wpostServer: http://css.washingtonpost.com/wpost2




Search

Ask Warren Brown

Real Wheels Live

Real Wheels Live

The Post’s Warren Brown will be online to answer your questions about every aspect of the automotive industry.

Weekly schedule, past shows

Posted at 04:00 PM ET, 11/17/2011

2013 Ford Flex: Up Close


(Cars.com)

There's not a lot to say about the changes to the Ford Flex, because there aren't a lot of changes. The most noticeable, of course, are the alterations to the front and back ends. Gone from each is the big blue Ford oval.

More 2011 L.A. Auto Show Coverage

Up front, it's gone entirely replaced by an uninterrupted silver bar bracketed by new headlights. On the back the logo has been relegated to the lower right-hand side. All that being said, I really like the new look. Full disclosure: I think I'm one of the few who loved the old look, but the update is sleeker, and speaks more to the luxury feel of the Flex. Some colleagues think it looks like a giant Scion xB. I suspect that before, some consumers thought it was a more pedestrian crossover, but it always felt pretty lux to me inside.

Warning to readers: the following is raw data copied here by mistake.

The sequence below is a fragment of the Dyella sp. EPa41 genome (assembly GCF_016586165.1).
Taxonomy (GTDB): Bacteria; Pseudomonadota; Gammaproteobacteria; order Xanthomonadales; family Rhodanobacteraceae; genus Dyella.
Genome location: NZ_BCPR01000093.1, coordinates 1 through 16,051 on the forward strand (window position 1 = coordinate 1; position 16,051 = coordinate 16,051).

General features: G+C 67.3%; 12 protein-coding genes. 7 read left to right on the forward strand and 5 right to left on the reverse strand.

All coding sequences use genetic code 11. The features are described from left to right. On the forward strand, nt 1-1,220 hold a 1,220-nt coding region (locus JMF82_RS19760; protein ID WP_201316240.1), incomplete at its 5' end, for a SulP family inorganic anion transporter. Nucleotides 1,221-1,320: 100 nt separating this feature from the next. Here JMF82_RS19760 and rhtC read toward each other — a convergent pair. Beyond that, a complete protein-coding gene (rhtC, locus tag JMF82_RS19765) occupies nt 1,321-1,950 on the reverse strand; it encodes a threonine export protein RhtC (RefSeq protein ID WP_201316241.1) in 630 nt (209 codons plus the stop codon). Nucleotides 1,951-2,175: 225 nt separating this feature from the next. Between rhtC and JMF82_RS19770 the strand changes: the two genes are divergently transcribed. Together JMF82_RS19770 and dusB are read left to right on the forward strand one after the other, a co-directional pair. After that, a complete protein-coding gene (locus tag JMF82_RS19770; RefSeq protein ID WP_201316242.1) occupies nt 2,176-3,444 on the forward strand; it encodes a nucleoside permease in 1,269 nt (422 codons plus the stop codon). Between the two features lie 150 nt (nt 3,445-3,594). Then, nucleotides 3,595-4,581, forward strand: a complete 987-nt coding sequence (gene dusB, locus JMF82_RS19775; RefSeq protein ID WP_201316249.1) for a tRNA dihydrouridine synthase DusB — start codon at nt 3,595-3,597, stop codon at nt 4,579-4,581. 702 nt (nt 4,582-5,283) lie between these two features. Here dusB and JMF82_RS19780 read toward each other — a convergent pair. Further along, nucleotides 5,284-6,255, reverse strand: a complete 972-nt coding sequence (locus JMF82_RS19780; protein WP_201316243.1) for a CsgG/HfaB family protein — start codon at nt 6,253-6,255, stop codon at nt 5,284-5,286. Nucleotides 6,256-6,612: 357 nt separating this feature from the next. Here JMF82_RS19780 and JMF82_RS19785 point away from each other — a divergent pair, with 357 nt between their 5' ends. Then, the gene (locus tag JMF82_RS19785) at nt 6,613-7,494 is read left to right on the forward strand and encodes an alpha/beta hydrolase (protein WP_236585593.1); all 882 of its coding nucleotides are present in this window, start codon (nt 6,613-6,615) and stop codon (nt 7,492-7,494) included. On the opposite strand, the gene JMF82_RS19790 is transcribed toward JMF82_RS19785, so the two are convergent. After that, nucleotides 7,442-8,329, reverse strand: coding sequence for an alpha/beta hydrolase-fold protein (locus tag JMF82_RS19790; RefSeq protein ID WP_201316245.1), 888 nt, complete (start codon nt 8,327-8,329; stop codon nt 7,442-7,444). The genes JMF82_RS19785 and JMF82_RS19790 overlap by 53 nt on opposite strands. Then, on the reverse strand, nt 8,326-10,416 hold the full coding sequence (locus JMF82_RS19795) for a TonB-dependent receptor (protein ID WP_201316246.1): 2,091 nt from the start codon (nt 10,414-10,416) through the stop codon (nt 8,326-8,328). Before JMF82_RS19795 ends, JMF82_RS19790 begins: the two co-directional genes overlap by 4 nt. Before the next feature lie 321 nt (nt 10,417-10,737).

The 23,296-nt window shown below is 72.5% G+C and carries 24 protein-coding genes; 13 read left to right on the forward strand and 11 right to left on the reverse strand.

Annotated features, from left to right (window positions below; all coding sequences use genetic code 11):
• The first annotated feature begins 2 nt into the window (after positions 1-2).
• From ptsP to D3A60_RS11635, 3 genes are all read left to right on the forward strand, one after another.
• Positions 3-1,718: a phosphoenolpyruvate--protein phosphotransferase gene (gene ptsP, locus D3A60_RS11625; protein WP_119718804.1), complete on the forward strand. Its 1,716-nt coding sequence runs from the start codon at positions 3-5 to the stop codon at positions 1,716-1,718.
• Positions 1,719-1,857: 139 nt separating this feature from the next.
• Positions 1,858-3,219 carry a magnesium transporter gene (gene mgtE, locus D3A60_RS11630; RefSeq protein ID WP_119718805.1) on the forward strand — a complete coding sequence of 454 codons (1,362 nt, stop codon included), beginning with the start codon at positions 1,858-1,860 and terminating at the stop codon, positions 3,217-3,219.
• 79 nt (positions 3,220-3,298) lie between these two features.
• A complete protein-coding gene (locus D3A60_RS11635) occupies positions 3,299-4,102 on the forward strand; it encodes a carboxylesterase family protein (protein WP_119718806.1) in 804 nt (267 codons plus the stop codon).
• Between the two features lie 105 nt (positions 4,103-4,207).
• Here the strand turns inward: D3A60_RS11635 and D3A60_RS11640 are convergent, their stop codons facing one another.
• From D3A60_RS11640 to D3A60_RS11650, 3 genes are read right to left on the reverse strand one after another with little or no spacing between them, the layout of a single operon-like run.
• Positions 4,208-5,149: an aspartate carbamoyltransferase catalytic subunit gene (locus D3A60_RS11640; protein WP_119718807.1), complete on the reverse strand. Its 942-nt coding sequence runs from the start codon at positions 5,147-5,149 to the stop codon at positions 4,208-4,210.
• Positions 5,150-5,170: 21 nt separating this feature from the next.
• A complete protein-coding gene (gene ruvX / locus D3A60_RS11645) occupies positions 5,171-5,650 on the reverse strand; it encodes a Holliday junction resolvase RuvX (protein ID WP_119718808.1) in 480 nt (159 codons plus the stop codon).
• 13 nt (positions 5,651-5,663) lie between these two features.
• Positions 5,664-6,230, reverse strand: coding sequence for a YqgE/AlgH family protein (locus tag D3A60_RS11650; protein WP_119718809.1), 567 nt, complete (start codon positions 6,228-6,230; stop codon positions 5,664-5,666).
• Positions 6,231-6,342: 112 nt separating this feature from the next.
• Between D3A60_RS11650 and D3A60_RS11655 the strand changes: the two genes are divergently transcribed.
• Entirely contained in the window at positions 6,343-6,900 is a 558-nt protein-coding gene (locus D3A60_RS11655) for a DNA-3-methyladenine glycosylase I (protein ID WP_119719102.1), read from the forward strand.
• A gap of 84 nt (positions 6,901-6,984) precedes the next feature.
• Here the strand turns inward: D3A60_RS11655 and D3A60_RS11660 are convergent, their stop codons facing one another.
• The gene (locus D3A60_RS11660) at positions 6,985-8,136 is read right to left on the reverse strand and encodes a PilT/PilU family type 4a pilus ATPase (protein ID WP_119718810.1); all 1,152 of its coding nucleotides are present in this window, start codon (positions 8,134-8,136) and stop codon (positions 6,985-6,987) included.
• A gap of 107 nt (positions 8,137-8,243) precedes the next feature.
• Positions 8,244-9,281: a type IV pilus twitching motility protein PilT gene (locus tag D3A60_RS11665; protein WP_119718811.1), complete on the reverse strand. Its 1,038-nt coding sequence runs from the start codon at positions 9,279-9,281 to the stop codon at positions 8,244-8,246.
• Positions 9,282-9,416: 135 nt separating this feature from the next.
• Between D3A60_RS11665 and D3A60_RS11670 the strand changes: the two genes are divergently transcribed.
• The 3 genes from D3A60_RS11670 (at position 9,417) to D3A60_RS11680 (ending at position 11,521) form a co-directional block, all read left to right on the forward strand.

(Cars.com)

Inside, the big change is MyFord Touch. While I did not get a lot of time with the new system, Ford says that they've worked on its responsiveness and legibility. Once we get to drive it, we'll see. The old Sync system in the last generation Flex was incredibly handy and easy to use, and I hope Ford didn't take the Flex backward in that regard. I do like how large the screen is; I'm eager to get it on the road and test it out.


(Cars.com)

The seats in the first two rows remain comfy, and the stadium seating setup for all three rows should help those in the middle and back stave off any motion sickness. My family found the last-generation Flex to be the ultimate road trip car. With so few changes we'll see if the new version can hold onto that trophy.

By Cars.com  |  04:00 PM ET, 11/17/2011

 
Read what others are saying
     

    © 2011 The Washington Post Company